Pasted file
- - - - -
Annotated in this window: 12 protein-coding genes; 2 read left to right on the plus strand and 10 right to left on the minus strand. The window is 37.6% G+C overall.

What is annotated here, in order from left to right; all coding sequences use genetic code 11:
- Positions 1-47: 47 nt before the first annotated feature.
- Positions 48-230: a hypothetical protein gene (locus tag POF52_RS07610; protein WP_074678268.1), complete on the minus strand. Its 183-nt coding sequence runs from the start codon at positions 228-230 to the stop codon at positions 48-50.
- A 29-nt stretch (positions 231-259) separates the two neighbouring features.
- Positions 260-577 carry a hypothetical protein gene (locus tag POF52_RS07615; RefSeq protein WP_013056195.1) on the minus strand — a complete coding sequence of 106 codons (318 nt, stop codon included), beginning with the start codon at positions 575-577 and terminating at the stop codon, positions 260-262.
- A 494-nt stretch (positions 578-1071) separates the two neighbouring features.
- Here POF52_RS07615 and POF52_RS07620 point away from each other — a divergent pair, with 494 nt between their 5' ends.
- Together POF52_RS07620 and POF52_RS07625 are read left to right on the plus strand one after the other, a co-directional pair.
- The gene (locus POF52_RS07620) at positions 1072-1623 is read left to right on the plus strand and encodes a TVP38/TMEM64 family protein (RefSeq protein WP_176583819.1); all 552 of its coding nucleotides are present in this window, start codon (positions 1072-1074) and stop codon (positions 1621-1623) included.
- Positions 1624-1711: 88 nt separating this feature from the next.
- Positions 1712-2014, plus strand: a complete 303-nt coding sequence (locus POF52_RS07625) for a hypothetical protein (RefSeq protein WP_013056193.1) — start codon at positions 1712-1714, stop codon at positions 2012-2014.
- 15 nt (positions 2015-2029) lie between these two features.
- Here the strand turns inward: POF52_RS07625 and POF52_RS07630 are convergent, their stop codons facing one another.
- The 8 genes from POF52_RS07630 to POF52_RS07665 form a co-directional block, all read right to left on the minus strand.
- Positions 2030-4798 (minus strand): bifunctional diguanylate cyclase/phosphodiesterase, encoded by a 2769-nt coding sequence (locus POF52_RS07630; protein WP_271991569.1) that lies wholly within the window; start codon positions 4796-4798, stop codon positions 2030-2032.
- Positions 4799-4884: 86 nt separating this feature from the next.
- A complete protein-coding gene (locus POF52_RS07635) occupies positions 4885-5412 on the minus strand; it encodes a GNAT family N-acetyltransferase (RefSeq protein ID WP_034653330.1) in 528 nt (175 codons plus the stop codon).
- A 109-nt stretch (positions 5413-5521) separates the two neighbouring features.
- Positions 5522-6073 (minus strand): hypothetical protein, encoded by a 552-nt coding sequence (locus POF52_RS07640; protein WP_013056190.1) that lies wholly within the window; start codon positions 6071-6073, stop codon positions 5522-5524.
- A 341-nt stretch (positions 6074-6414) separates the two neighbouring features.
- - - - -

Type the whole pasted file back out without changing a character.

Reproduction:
Annotated in this window: 12 protein-coding genes; 2 read left to right on the plus strand and 10 right to left on the minus strand. The window is 37.6% G+C overall.

What is annotated here, in order from left to right; all coding sequences use genetic code 11:
- Positions 1-47: 47 nt before the first annotated feature.
- Positions 48-230: a hypothetical protein gene (locus tag POF52_RS07610; protein WP_074678268.1), complete on the minus strand. Its 183-nt coding sequence runs from the start codon at positions 228-230 to the stop codon at positions 48-50.
- A 29-nt stretch (positions 231-259) separates the two neighbouring features.
- Positions 260-577 carry a hypothetical protein gene (locus tag POF52_RS07615; RefSeq protein WP_013056195.1) on the minus strand — a complete coding sequence of 106 codons (318 nt, stop codon included), beginning with the start codon at positions 575-577 and terminating at the stop codon, positions 260-262.
- A 494-nt stretch (positions 578-1071) separates the two neighbouring features.
- Here POF52_RS07615 and POF52_RS07620 point away from each other — a divergent pair, with 494 nt between their 5' ends.
- Together POF52_RS07620 and POF52_RS07625 are read left to right on the plus strand one after the other, a co-directional pair.
- The gene (locus POF52_RS07620) at positions 1072-1623 is read left to right on the plus strand and encodes a TVP38/TMEM64 family protein (RefSeq protein WP_176583819.1); all 552 of its coding nucleotides are present in this window, start codon (positions 1072-1074) and stop codon (positions 1621-1623) included.
- Positions 1624-1711: 88 nt separating this feature from the next.
- Positions 1712-2014, plus strand: a complete 303-nt coding sequence (locus POF52_RS07625) for a hypothetical protein (RefSeq protein WP_013056193.1) — start codon at positions 1712-1714, stop codon at positions 2012-2014.
- 15 nt (positions 2015-2029) lie between these two features.
- Here the strand turns inward: POF52_RS07625 and POF52_RS07630 are convergent, their stop codons facing one another.
- The 8 genes from POF52_RS07630 to POF52_RS07665 form a co-directional block, all read right to left on the minus strand.
- Positions 2030-4798 (minus strand): bifunctional diguanylate cyclase/phosphodiesterase, encoded by a 2769-nt coding sequence (locus POF52_RS07630; protein WP_271991569.1) that lies wholly within the window; start codon positions 4796-4798, stop codon positions 2030-2032.
- Positions 4799-4884: 86 nt separating this feature from the next.
- A complete protein-coding gene (locus POF52_RS07635) occupies positions 4885-5412 on the minus strand; it encodes a GNAT family N-acetyltransferase (RefSeq protein ID WP_034653330.1) in 528 nt (175 codons plus the stop codon).
- A 109-nt stretch (positions 5413-5521) separates the two neighbouring features.
- Positions 5522-6073 (minus strand): hypothetical protein, encoded by a 552-nt coding sequence (locus POF52_RS07640; protein WP_013056190.1) that lies wholly within the window; start codon positions 6071-6073, stop codon positions 5522-5524.
- A 341-nt stretch (positions 6074-6414) separates the two neighbouring features.